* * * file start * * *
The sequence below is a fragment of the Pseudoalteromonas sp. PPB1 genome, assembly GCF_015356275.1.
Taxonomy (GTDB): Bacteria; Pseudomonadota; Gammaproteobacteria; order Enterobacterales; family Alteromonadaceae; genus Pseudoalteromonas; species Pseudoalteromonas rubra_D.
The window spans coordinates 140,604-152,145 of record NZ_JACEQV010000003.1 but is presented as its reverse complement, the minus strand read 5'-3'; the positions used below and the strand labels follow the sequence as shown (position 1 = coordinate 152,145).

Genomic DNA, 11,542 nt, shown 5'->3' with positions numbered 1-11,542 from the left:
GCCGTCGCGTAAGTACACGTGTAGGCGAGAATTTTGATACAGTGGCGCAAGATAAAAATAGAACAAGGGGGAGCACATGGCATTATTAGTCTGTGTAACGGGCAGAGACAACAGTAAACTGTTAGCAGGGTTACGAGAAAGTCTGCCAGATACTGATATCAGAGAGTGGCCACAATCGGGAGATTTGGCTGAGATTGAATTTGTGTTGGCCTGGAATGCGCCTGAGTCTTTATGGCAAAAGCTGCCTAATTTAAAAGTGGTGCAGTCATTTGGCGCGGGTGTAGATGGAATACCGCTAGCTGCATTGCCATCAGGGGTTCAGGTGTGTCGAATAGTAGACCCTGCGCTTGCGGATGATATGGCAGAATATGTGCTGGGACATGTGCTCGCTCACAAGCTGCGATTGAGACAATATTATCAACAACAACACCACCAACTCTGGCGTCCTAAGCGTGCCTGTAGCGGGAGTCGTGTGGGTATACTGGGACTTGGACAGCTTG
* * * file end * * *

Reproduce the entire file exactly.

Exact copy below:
The sequence below is a fragment of the Pseudoalteromonas sp. PPB1 genome, assembly GCF_015356275.1.
Taxonomy (GTDB): Bacteria; Pseudomonadota; Gammaproteobacteria; order Enterobacterales; family Alteromonadaceae; genus Pseudoalteromonas; species Pseudoalteromonas rubra_D.
The window spans coordinates 140,604-152,145 of record NZ_JACEQV010000003.1 but is presented as its reverse complement, the minus strand read 5'-3'; the positions used below and the strand labels follow the sequence as shown (position 1 = coordinate 152,145).

Genomic DNA, 11,542 nt, shown 5'->3' with positions numbered 1-11,542 from the left:
GCCGTCGCGTAAGTACACGTGTAGGCGAGAATTTTGATACAGTGGCGCAAGATAAAAATAGAACAAGGGGGAGCACATGGCATTATTAGTCTGTGTAACGGGCAGAGACAACAGTAAACTGTTAGCAGGGTTACGAGAAAGTCTGCCAGATACTGATATCAGAGAGTGGCCACAATCGGGAGATTTGGCTGAGATTGAATTTGTGTTGGCCTGGAATGCGCCTGAGTCTTTATGGCAAAAGCTGCCTAATTTAAAAGTGGTGCAGTCATTTGGCGCGGGTGTAGATGGAATACCGCTAGCTGCATTGCCATCAGGGGTTCAGGTGTGTCGAATAGTAGACCCTGCGCTTGCGGATGATATGGCAGAATATGTGCTGGGACATGTGCTCGCTCACAAGCTGCGATTGAGACAATATTATCAACAACAACACCACCAACTCTGGCGTCCTAAGCGTGCCTGTAGCGGGAGTCGTGTGGGTATACTGGGACTTGGACAGCTTG